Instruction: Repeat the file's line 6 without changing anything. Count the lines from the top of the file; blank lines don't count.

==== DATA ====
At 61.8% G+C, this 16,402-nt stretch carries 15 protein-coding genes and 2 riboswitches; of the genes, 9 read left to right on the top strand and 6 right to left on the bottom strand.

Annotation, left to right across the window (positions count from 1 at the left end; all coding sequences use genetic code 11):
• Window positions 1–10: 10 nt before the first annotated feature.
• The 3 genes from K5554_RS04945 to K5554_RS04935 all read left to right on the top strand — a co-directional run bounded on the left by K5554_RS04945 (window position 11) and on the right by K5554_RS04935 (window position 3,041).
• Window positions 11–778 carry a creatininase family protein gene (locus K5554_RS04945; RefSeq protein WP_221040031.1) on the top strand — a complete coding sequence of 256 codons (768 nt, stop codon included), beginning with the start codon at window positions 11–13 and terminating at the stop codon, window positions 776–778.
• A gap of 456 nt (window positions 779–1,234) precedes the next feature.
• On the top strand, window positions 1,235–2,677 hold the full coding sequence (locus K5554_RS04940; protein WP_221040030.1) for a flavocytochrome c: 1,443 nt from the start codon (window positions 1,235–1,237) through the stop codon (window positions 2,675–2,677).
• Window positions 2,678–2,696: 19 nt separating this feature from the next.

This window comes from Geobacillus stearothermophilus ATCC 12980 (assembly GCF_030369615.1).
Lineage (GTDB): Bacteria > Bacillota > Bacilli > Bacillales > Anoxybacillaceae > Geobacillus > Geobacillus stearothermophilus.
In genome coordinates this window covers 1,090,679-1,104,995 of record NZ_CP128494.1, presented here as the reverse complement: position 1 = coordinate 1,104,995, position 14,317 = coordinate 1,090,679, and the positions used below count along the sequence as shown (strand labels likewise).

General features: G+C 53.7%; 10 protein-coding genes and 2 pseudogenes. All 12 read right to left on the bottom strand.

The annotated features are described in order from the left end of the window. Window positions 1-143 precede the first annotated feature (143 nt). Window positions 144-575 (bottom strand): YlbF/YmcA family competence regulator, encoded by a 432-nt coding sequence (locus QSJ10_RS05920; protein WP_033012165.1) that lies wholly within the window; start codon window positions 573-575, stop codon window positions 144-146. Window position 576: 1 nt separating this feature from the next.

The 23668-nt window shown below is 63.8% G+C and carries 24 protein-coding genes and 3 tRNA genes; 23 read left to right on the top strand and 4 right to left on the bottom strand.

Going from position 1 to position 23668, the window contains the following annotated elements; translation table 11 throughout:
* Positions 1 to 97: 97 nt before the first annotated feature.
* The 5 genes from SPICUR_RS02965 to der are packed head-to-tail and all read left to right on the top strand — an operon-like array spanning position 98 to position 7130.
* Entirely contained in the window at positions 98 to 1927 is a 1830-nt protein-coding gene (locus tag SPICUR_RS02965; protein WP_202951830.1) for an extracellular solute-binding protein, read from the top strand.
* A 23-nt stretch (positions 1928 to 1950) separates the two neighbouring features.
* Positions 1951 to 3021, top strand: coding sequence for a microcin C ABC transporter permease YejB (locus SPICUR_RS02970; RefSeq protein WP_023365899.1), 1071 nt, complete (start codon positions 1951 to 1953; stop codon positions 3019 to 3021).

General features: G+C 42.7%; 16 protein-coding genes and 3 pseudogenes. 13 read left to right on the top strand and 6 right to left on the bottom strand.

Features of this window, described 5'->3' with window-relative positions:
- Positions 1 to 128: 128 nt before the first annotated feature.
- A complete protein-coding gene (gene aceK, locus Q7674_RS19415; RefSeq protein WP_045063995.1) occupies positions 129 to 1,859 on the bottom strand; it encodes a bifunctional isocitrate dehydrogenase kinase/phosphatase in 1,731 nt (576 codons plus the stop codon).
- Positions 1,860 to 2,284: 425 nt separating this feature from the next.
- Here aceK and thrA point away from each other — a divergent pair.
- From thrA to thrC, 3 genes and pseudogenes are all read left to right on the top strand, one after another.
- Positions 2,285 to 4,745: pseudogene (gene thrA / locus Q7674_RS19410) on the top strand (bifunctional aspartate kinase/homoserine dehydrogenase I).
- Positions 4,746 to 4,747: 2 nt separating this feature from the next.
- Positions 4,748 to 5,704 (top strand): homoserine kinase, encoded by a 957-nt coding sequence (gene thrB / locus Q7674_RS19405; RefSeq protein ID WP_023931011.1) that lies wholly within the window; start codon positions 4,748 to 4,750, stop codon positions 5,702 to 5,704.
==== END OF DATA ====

• A gap of 456 nt (window positions 779–1,234) precedes the next feature.